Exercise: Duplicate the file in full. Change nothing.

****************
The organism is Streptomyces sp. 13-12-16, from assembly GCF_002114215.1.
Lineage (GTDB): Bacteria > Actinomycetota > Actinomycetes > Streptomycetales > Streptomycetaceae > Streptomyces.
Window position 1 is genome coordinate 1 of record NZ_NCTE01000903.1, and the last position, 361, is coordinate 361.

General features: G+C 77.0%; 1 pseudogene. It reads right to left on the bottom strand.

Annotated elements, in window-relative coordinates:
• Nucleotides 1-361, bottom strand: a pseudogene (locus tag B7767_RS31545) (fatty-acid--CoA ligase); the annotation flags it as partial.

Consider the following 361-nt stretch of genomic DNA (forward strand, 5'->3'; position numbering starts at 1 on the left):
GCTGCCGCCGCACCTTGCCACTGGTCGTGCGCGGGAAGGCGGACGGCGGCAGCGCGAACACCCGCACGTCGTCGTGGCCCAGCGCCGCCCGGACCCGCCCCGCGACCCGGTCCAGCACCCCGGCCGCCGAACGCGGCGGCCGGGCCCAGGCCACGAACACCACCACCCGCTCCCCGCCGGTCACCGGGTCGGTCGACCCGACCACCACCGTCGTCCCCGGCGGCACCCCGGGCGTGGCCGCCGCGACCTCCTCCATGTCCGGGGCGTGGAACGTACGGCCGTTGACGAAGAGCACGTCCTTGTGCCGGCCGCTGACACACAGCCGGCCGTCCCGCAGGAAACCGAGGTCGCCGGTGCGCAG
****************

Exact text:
The organism is Streptomyces sp. 13-12-16, from assembly GCF_002114215.1.
Lineage (GTDB): Bacteria > Actinomycetota > Actinomycetes > Streptomycetales > Streptomycetaceae > Streptomyces.
Window position 1 is genome coordinate 1 of record NZ_NCTE01000903.1, and the last position, 361, is coordinate 361.

General features: G+C 77.0%; 1 pseudogene. It reads right to left on the bottom strand.

Annotated elements, in window-relative coordinates:
• Nucleotides 1-361, bottom strand: a pseudogene (locus tag B7767_RS31545) (fatty-acid--CoA ligase); the annotation flags it as partial.

Consider the following 361-nt stretch of genomic DNA (forward strand, 5'->3'; position numbering starts at 1 on the left):
GCTGCCGCCGCACCTTGCCACTGGTCGTGCGCGGGAAGGCGGACGGCGGCAGCGCGAACACCCGCACGTCGTCGTGGCCCAGCGCCGCCCGGACCCGCCCCGCGACCCGGTCCAGCACCCCGGCCGCCGAACGCGGCGGCCGGGCCCAGGCCACGAACACCACCACCCGCTCCCCGCCGGTCACCGGGTCGGTCGACCCGACCACCACCGTCGTCCCCGGCGGCACCCCGGGCGTGGCCGCCGCGACCTCCTCCATGTCCGGGGCGTGGAACGTACGGCCGTTGACGAAGAGCACGTCCTTGTGCCGGCCGCTGACACACAGCCGGCCGTCCCGCAGGAAACCGAGGTCGCCGGTGCGCAG